Previously in Part 1 – we made most of the Northeast rethink their waterfowling life choices . . .
To recap how we got here:
We built out a master spreadsheet – we ranked the states based on huntable land, number of hunters, waterfowl harvest, ducks per hunter, geese per hunter . . . Then we added in what we termed “star” ducks or geese – meaning, that state is THE location for a species – there were bonus points weighing these species to slant those states (i.e. King Eider and Harlequin in Alaska) higher in the rankings. Finally, there were the intangibles – those states that just didn’t seem right in their rankings, based on history or legacy or some other intangible . . .
On to numbers 40 through 31
40. New Mexico
Full disclosure – I’ve never hunted New Mexico.
In researching this project, we spoke with a number of NM natives who attested to the great waterfowling the state offers, albeit with a caveat surrounding the wet/dry cycle the state experiences.
Still, lots of mature pintails, redheads, and mallards all come crashing down out west . . .
39. New Jersey
I wanted to write this ranking with a Jersey accent, but I kept shifting into more of a Bahstahn type thing so I nixed that idea.
New Jersey offers a surprising diversity of waterfowl species and hunts, from inland puddle hunts to divers along the coast and plenty of geese. This is a great place for a diver smackdown of redheads, scaup, Canvasbacks and of course the sea goose, Brant . . .
Plenty of good waterfowl species in the Silvers State, including, surprisingly to us, some really good swan hunts.
Vegas, gadwalls, teal, pintails and swans . . . what’s not to love?
Indiana is a solid state for a waterfowler. Why does it come in at 37 on our rankings? Because it’s not the “best” at anything.
A fair amount of land, good species diversity, no “star” ducks to speak of . . . Really good mallard and goose hunts on some of the farm land if you can get access . .
Delaware and Rhode Island both have legitimate beefs with our rankings, in that both states were (perhaps) unfairly penalized due to their small geographic footprint.
Still a great location for geese, divers, and a fair smattering of puddlers. A place where waterfowling still feels like a Rockwell painting when you time it just right . . .
Can you kill any number of species in Georgia? Sure you can. Will you? I don’t think so.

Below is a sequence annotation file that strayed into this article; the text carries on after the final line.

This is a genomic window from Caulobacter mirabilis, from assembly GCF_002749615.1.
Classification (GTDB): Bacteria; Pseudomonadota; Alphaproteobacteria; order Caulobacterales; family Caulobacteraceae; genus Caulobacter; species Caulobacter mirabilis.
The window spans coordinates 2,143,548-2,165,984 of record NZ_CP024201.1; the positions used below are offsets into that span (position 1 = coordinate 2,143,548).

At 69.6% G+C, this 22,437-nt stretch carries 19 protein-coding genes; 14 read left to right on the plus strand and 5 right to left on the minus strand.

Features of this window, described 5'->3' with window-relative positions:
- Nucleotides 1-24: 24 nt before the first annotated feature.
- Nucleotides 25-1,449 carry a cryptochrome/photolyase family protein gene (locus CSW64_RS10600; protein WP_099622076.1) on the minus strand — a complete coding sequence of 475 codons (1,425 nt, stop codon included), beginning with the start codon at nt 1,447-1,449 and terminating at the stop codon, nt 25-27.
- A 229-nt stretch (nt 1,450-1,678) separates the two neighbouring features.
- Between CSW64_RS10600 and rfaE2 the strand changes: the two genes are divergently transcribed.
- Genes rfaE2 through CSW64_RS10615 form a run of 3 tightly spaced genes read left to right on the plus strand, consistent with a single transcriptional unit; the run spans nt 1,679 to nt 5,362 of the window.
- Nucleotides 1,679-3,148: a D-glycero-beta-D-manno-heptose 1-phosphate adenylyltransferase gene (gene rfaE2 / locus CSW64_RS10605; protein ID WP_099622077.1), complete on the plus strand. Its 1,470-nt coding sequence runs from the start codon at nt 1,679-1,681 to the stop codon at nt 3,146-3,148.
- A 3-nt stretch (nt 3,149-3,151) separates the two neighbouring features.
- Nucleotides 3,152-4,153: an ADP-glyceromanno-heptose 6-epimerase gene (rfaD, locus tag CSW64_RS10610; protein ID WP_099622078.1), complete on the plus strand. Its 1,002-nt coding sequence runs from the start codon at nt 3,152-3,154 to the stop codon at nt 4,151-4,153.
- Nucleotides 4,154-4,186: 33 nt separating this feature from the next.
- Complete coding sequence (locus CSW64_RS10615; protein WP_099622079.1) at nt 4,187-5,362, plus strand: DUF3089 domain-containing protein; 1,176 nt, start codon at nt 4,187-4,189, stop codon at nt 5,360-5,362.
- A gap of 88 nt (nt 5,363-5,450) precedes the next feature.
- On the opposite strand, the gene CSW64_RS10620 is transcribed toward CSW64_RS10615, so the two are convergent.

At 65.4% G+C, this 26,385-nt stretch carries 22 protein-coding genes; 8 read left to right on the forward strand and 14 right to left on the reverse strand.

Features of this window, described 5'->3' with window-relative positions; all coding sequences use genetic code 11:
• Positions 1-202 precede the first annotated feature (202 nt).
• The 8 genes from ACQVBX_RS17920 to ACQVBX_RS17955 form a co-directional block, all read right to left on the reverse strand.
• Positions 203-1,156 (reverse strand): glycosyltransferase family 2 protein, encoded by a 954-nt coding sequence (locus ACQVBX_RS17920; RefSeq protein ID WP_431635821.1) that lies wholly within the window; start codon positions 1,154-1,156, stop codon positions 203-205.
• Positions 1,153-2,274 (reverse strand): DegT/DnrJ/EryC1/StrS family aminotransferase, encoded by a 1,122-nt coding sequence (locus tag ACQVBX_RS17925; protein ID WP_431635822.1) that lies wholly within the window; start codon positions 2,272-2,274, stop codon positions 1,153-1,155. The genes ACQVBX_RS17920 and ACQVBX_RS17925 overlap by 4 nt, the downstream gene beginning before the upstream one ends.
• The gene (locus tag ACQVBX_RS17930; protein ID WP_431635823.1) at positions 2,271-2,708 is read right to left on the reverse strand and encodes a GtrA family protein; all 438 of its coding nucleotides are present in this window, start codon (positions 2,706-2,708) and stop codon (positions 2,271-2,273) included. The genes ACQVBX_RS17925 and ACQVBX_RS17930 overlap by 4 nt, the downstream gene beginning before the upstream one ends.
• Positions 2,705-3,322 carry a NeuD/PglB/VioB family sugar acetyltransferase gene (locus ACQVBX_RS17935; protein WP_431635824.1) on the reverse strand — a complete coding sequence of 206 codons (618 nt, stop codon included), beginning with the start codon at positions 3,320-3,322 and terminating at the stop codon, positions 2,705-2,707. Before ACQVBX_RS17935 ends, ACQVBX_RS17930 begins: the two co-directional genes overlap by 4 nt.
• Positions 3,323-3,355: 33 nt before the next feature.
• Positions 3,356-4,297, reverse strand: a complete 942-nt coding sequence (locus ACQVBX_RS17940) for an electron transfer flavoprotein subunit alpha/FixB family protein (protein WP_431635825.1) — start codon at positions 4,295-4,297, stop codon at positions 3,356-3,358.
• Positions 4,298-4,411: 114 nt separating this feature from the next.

Great state for trophy wood ducks, as I believe these birds are as pretty in GA and Alabama as anywhere else (which is saying something for perhaps the prettiest bird of them all) . . . Add in some mallards and a few geese and you’ve got enough to get you out of bed on a chilly Saturday . . .
Pennsylvania is a sleeper state.
No one thinks it has a shot at the championship, and it doesn’t, but the fact is it really holds its own with quality waterfowling.
Plenty of geese trickle through each season . . . Lots and lots of mallards to be shot, and some of the best wood duck shooting anywhere on many of the little creeks and tributaries lining the landscape
See Georgia, just closer to the Mississippi flyway.
Beautiful woodies are not uncommon, some divers on the bigger lakes and Mobile Bay, and some fair puddler migrations, but the latter can be very weather dependent from year to year.
Diversity of landscape, from coastal lowlands to hardwood forests and mountain bottoms, plenty of agriculture . . . Virginia is not a bad place to end up as a waterfowler, even if it ended up at 32 on our list
Enough rivers and woodlands to offer a diversity in geography, as well as a few lakes dotting the landscape . . .
There’s some flooded timber offering decent mallard shoots, as well as some Gadwalls and quite a few good pockets of wood ducks. Add in the milder climate zone and you end up with a consistent, if not spectacular, waterfowl state . . .To continue on to the top 20 states click here.